The practice of taking someone else's work or ideas and passing them off as one's own.
Early 17th century: from Latin plagiarius ‘kidnapper’ (from plagium ‘a kidnapping’, from Greek plagion) + -ism.
Oxford English Dictionary
Sutherland Code of Conduct
Staff who suspect students of cheating on assessments or handing in assignments completed by other individuals without appropriate acknowledgement, or of otherwise being academically dishonest, will inform the grade administrator and the incident will be investigated.
Potential Consequences for 1st INCIDENCE of Academic Dishonesty:
A subsequent incident in any course could result in:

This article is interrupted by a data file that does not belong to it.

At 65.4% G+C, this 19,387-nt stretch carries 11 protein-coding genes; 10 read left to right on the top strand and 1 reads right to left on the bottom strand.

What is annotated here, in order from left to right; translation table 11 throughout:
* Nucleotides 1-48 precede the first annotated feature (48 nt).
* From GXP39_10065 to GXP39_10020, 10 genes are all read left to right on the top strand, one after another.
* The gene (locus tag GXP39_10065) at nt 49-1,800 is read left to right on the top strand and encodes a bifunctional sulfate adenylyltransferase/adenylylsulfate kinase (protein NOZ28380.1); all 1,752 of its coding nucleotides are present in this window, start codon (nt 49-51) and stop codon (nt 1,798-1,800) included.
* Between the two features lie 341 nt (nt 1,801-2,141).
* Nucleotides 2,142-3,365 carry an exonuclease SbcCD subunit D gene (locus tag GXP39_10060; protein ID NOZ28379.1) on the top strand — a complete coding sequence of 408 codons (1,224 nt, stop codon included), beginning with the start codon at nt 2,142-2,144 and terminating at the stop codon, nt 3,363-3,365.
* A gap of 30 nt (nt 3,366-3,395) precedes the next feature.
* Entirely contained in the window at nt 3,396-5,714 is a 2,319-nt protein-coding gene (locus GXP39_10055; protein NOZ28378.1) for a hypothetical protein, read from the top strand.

p. 23 - Agenda Book
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Paraphrasing is putting someone else's words into your own words.
It shows an understanding of the subject and academic honesty.
Read carefully because you cannot paraphrase something you do not understand.
What is Paraphrasing?
Paraphrasing is putting something into your own words the ideas or thoughts of someone else. Restatement of a piece of text giving the meaning. (A summary is a brief review of content which provides the reader with the main ideas but does not expand on any of the content).
Why do we need to paraphrase?
Characteristics of a good paraphrase:
Read and Understand
Strategies for Paraphrasing
Rearrange: Can you move some words or phrases around?
Reword: Can you replace any words with synonyms?
Realize: Some information (names, dates, titles, etc.) cannot be changed.
Recheck: Did you include the important information? Does it make sense?
from the University of Alberta